With every step that Ariel takes, it will feel as though she is walking on sharp knives, making any time that she has on land excruciatingly painful and torturous. Fun, right?

But, no, no, no, that is not all. In the movie, Ursula gives Ariel a time-limit of three days to get the prince to fall in love with her, and if she does not meet the expectations, she will lose her voice forever.

However, in the traumatic fairytale, if the prince falls in love with someone else other than Ariel, she has to give up her life, having only 24 hours to live. Jeez… pretty deep. But death cannot even be seen as a peaceful escape from the horrifying world this fairy tale takes place in. Why? Because apparently, mermaids have NO souls.

Yep. No souls. Apparently, according to Andersen, creatures like mermaids can only gain a soul if a human being falls in love with them. So obviously, Ariel, with all the odds against her, is desperate to make the prince fall in love with her so she can enjoy life and the afterlife with him.

But surprise, surprise, the prince does not fall in love with her. He instead falls in love with the woman who discovered him on the beach after Ariel had saved his life. Time is up for the little mermaid. She spent her entire 24 hours focused on trying to get him to fall in love with her, and it is futile to try and get anyone else to love her.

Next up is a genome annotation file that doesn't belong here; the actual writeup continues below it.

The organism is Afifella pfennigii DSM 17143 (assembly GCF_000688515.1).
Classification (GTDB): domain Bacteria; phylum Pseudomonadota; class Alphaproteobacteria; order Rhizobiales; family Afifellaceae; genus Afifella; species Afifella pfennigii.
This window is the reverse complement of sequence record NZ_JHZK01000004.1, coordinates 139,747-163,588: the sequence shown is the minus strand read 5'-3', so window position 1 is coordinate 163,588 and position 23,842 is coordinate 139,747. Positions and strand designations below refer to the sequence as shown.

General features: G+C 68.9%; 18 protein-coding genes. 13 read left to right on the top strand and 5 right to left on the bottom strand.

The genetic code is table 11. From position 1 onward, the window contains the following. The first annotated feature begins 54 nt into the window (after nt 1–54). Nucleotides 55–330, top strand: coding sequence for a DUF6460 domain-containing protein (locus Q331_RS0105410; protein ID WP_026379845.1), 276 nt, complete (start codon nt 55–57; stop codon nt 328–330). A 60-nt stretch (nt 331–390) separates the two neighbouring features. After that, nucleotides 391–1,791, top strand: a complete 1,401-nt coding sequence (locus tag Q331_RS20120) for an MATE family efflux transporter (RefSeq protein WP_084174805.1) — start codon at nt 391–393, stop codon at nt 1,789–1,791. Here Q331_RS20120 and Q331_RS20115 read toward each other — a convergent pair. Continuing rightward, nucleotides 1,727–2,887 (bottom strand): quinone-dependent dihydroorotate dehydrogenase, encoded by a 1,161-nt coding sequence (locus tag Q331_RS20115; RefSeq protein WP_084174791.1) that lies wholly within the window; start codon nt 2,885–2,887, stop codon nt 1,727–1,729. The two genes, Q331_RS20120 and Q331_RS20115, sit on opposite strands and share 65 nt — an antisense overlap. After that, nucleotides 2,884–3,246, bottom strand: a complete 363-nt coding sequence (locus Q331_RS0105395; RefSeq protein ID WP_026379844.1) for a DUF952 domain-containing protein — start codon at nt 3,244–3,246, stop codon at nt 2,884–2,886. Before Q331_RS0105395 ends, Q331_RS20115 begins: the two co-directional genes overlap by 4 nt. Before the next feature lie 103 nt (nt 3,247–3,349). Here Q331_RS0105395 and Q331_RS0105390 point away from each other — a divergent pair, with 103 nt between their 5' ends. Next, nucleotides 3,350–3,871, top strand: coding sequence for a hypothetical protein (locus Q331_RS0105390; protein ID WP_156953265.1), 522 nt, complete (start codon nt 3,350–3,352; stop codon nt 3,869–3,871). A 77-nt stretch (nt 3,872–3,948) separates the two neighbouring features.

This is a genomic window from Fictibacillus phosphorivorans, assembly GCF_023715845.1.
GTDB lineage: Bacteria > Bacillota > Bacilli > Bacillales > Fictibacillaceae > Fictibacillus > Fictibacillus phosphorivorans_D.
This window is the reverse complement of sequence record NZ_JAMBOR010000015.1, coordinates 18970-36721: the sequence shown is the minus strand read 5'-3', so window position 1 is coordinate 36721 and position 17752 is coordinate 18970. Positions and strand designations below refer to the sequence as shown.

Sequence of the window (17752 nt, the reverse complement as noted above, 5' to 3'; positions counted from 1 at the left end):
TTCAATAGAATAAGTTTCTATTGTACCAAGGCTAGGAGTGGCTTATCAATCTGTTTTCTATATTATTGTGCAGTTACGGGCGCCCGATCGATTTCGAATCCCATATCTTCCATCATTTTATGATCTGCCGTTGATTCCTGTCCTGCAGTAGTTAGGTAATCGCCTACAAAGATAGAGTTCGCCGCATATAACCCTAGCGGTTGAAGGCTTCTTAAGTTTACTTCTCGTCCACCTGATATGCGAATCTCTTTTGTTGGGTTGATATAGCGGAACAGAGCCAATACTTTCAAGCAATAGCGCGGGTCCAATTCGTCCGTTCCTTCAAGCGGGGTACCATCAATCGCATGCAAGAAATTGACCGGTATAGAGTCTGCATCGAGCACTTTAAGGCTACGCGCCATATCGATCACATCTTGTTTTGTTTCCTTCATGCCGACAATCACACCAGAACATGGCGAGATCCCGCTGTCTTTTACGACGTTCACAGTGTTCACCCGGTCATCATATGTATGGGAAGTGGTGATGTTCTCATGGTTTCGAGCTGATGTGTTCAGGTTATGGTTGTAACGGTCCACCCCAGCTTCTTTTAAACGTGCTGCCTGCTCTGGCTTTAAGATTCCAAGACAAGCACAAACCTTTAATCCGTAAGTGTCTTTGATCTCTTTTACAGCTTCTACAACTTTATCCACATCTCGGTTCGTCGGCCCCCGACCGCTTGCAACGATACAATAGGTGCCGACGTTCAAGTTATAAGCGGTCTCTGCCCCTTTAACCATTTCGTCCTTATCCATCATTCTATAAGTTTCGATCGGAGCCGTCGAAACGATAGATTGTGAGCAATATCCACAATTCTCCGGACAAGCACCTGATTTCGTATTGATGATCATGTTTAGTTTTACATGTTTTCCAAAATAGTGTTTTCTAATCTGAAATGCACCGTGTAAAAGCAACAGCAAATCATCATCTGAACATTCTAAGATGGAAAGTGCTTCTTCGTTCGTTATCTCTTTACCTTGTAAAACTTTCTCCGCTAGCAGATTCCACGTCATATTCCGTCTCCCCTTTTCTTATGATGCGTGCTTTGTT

While the outcome of the story already looks bad enough, it takes an even more horrible turn for the worst. Ariel’s sisters, discovering that she is in grave danger, all go to the sea witch in an attempt to save her life. After meeting with her, they trade their hair for a magical dagger.

The dagger, as it turns out, is supposed to be used to kill the prince. Yes, literally kill this poor unsuspecting prince who has no idea that mythological mermaids have made a deal to murder him with a terrifying sea witch.

If Ariel kills the prince with the dagger, she will not die at the end of her 24-hour deadline. It is said that as soon as the prince’s blood touches her human legs, they will once again become fins, and she will return to the ocean as a mermaid once more, putting the whole ordeal behind her.

However, Ariel makes the decision to not murder the prince and becomes a spirit of the air. No, it never explains how she just becomes a spirit of the air, did her body just dissolve into nothing?, but that is what ends up happening anyway.

When all is said and done, it is blatantly obvious as to why Disney decided to change a few details in their movie. What is NOT obvious though, is why they would ever want to make this story into a movie in the first place.

Leave a Comment
About the Contributor
Reagan Young
Reagan Young, Staff Writer
Reagan Young is a first-year staffer on The Voice. Outside of the newspaper, Reagan loves to perform with her marching band, theater friends, and have movie nights with her parents! She also loves to play with her dogs, eat amazing food, and journal in her free time.

Comments (0)

All The Voice Picks Reader Picks Sort: Newest

Your email address will not be published. Required fields are marked *